December 6, 2013
WHAT, JURGEN WORRY?
After a tough draw, USA coach Klinsmann says to bring it on
What, Jurgen worry?
|Jurgen Klinsmann: "There are no excuses. We have to be prepared and we’re going to deal with it.”
Linda Cuttone/Sports Vue Images
Not at all. Not at all.
Even after getting one tough group -- a Group of Death, more or less, with his native Germany, Portugal and Ghana, U.S. National Team coach Jurgen Klinsmann says to bring it on.
“I’m not worried at all," he said after Friday's draw in Costa do Sauipe, Brazil. "I’ll just take it the way it is and we’re going to prepare the best way and we’re going to be well prepared for the World Cup. We’ll build up confidence and believe that we can get good results to get into the next round. We’ll do our homework on Portugal, Germany and Ghana. We’re excited about this, big time. That’s where you want to be in a World Cup. It’s a difficult draw but we’ll find a way to go through it.”
Group B will start for the USA against Ghana in Natal, Brazil on June 16 at 6 p.m. ET. Ghana has seen the U.S. out of the last two tournaments, defeating its foes in the final group stage match in Germany 2006, and prevailing in extratime in South Africa in 2010.
The Americans will take on Portugal in Manaus at 3 p.m. ET on June 22. They stunned the Portuguese in their opening match of the 2002 competition, 3-2, after grabbing a 3-0 advantage, a result that started the USA to a quarterfinal finish, where it lost to Germany. This Portuguese team boasts Cristiano Ronaldo, regarded by many observers to be the best soccer player in the world.
And USA will finish off the opening round against the Germans in Recife at noon ET on June 26. The Germans are ranked second in FIFA's latest rankings.
Klinsmann said the USA cannot consider itself underdogs, especially if he wants to be one of the top soccer countries in the world.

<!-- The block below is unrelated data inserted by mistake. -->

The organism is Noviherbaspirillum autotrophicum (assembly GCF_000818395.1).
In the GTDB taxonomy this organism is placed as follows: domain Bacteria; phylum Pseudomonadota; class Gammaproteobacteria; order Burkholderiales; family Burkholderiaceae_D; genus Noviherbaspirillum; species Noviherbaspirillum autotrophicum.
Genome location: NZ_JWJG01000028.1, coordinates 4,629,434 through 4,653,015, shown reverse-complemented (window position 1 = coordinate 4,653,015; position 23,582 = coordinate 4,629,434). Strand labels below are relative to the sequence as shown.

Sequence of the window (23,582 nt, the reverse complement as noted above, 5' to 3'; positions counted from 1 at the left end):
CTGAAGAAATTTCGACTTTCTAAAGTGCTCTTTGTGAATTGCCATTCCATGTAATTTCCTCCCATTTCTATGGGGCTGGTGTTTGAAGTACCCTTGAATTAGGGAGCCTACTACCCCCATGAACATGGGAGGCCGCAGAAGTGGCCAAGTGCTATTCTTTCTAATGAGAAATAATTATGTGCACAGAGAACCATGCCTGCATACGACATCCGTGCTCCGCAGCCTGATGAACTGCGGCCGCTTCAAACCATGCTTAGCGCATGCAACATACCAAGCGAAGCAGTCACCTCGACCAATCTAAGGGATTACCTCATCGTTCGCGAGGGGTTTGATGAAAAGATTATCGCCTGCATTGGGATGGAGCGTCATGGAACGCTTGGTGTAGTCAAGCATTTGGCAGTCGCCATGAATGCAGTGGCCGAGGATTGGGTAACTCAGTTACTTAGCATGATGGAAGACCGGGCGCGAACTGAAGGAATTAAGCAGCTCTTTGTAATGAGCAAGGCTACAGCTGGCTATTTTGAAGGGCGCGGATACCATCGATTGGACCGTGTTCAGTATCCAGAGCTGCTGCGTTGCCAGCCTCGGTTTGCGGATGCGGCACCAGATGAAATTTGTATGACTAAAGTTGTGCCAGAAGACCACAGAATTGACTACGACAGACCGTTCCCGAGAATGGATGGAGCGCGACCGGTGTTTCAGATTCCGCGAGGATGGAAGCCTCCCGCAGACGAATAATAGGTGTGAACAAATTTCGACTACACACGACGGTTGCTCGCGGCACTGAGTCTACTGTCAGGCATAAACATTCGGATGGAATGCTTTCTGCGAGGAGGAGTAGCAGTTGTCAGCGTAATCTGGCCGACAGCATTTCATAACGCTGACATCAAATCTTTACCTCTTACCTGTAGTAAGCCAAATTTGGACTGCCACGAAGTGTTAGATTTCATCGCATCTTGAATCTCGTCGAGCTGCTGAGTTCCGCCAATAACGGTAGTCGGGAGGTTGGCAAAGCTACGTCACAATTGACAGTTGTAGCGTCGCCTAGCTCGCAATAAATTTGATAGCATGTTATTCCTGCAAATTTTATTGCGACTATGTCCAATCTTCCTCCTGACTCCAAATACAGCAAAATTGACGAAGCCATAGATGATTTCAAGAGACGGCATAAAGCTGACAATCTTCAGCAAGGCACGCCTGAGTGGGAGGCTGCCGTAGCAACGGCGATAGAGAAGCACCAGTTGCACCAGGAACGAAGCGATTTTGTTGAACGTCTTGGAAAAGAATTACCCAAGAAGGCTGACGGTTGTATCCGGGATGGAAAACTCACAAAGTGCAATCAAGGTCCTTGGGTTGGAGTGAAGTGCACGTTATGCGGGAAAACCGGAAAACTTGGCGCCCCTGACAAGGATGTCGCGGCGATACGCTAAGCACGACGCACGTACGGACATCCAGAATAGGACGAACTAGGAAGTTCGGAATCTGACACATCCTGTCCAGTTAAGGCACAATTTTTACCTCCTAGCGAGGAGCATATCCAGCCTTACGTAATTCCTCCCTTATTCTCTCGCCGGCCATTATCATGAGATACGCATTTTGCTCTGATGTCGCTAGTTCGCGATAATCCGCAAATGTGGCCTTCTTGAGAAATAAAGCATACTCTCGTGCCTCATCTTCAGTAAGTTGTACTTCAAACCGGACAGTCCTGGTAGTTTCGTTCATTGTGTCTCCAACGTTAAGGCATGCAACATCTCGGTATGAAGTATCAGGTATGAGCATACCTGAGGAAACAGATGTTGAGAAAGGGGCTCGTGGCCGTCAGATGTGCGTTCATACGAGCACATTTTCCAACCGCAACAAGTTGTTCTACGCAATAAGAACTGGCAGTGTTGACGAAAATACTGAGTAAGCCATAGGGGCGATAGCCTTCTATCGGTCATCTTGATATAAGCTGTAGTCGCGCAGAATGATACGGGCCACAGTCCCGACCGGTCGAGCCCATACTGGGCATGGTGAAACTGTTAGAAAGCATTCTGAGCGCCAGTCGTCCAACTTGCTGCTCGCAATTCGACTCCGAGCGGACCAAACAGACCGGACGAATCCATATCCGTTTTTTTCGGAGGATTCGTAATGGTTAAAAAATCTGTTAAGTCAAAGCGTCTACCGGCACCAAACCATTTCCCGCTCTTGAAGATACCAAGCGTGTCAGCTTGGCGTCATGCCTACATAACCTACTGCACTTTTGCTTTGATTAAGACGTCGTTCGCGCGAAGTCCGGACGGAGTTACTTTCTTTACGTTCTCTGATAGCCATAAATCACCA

“No, we’re not underdogs," he said. "All the nations in a World Cup, these 32 nations are all big names. They all deserve to be there and there are no surprises. All the big nations are in there, and if you want to get into the top 10 or top 12 in the world, you have to start beating them.”
Klinsmann said he wasn't surprised the USA wound up with Germany, for whom he won a World Cup title in 1990 and coached to the semifinals in 2006.
“I kind of had in my stomach that we were going to get Germany," he said. "You know I wanted Brazil in the opening game, but obviously it’s one of the most difficult groups in the whole draw. Having Portugal with Cristiano Ronaldo and then Ghana who has a history with the United States, it couldn’t get any more difficult or any bigger but that’s what the World Cup is about, it’s a real challenge and we’ll take it, we’ll take it on and hopefully we’re going to surprise some people there.”
But just because he knows German soccer inside and out, doesn't necessary mean that gives the Americans an advantage.
“Once the game starts, even if you know your opponent inside-out, I don’t think it gives you much of an advantage because the players will be tense, they will be emotional because they want to do well," he said. "They are going to play their game no matter what. Even if you know everything about your opponent. You know everything about Cristiano Ronaldo but it doesn’t mean that you stop him, but we are going to try and stop him. It’s going to be huge for us.”
It is a face special game for Klinsmann to take on the country of his birth.
“With the background I have, it’s a special occasion and a special moment," he said. "But at the end of the day, it’s a football game and you try to give your best, and we’ll do that. Then we’ll see what happens. I’m confident we can challenge all of those three teams and get our points to go into the next round.”
Klinsmann said that he and German head coach Joachim Low already have joked about the game.
“We’re pretty relaxed about it," he said. "Obviously, once the World Cup starts everyone is going to be busy and we are going to prepare our team very well. We will have the confidence to take whoever on and then we take it one game at a time.”
Let's face it, the last place most of the coaches wanted to play was in Manaus in the Amazon.
“It is what it is," Klinsmann said. "We don’t complain. We take it on. We do the traveling and we adjust to the climate. This is what a World Cup is about, it’s about these challenges. It’s exciting in certain ways, and a big challenge. That’s what we want.”
The Americans will go from one end of Brazil to another in the opening round, traveling some 9,000 miles for three games.
“We discussed it before the draw that there would be some problems on the traveling side, and we hit the worst of the worst," Klinsmann said.
"Going to Manaus, every nation and every coach I talked to, they said everything but Manaus. But we’ll prepare for it and we’ll be ready for it. Both teams on the field will have to prepare for it we’ll be ready for it. There are no excuses. We have to be prepared and we’re going to deal with it.”